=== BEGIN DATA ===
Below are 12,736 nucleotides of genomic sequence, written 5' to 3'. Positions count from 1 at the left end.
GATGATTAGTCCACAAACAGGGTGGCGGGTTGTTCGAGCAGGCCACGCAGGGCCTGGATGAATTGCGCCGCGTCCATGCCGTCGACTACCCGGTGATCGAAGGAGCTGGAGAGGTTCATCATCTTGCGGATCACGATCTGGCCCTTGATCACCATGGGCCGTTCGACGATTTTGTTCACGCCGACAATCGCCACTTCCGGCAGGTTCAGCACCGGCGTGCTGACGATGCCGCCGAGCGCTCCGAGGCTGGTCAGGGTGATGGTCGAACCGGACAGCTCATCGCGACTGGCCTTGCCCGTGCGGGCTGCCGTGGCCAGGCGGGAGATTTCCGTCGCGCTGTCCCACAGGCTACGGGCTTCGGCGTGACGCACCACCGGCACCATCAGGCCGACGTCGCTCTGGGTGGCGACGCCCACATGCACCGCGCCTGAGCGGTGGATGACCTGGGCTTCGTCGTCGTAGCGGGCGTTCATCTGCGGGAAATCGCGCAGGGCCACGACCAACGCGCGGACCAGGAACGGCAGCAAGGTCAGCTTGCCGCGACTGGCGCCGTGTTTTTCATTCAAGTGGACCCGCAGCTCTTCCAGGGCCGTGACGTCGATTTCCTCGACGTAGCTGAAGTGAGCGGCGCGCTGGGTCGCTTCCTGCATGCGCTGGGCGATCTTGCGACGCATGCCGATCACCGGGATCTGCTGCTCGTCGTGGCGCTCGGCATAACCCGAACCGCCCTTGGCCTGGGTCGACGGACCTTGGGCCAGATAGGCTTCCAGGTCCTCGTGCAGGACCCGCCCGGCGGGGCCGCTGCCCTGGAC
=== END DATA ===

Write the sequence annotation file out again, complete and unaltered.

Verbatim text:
Below are 12,736 nucleotides of genomic sequence, written 5' to 3'. Positions count from 1 at the left end.
GATGATTAGTCCACAAACAGGGTGGCGGGTTGTTCGAGCAGGCCACGCAGGGCCTGGATGAATTGCGCCGCGTCCATGCCGTCGACTACCCGGTGATCGAAGGAGCTGGAGAGGTTCATCATCTTGCGGATCACGATCTGGCCCTTGATCACCATGGGCCGTTCGACGATTTTGTTCACGCCGACAATCGCCACTTCCGGCAGGTTCAGCACCGGCGTGCTGACGATGCCGCCGAGCGCTCCGAGGCTGGTCAGGGTGATGGTCGAACCGGACAGCTCATCGCGACTGGCCTTGCCCGTGCGGGCTGCCGTGGCCAGGCGGGAGATTTCCGTCGCGCTGTCCCACAGGCTACGGGCTTCGGCGTGACGCACCACCGGCACCATCAGGCCGACGTCGCTCTGGGTGGCGACGCCCACATGCACCGCGCCTGAGCGGTGGATGACCTGGGCTTCGTCGTCGTAGCGGGCGTTCATCTGCGGGAAATCGCGCAGGGCCACGACCAACGCGCGGACCAGGAACGGCAGCAAGGTCAGCTTGCCGCGACTGGCGCCGTGTTTTTCATTCAAGTGGACCCGCAGCTCTTCCAGGGCCGTGACGTCGATTTCCTCGACGTAGCTGAAGTGAGCGGCGCGCTGGGTCGCTTCCTGCATGCGCTGGGCGATCTTGCGACGCATGCCGATCACCGGGATCTGCTGCTCGTCGTGGCGCTCGGCATAACCCGAACCGCCCTTGGCCTGGGTCGACGGACCTTGGGCCAGATAGGCTTCCAGGTCCTCGTGCAGGACCCGCCCGGCGGGGCCGCTGCCCTGGAC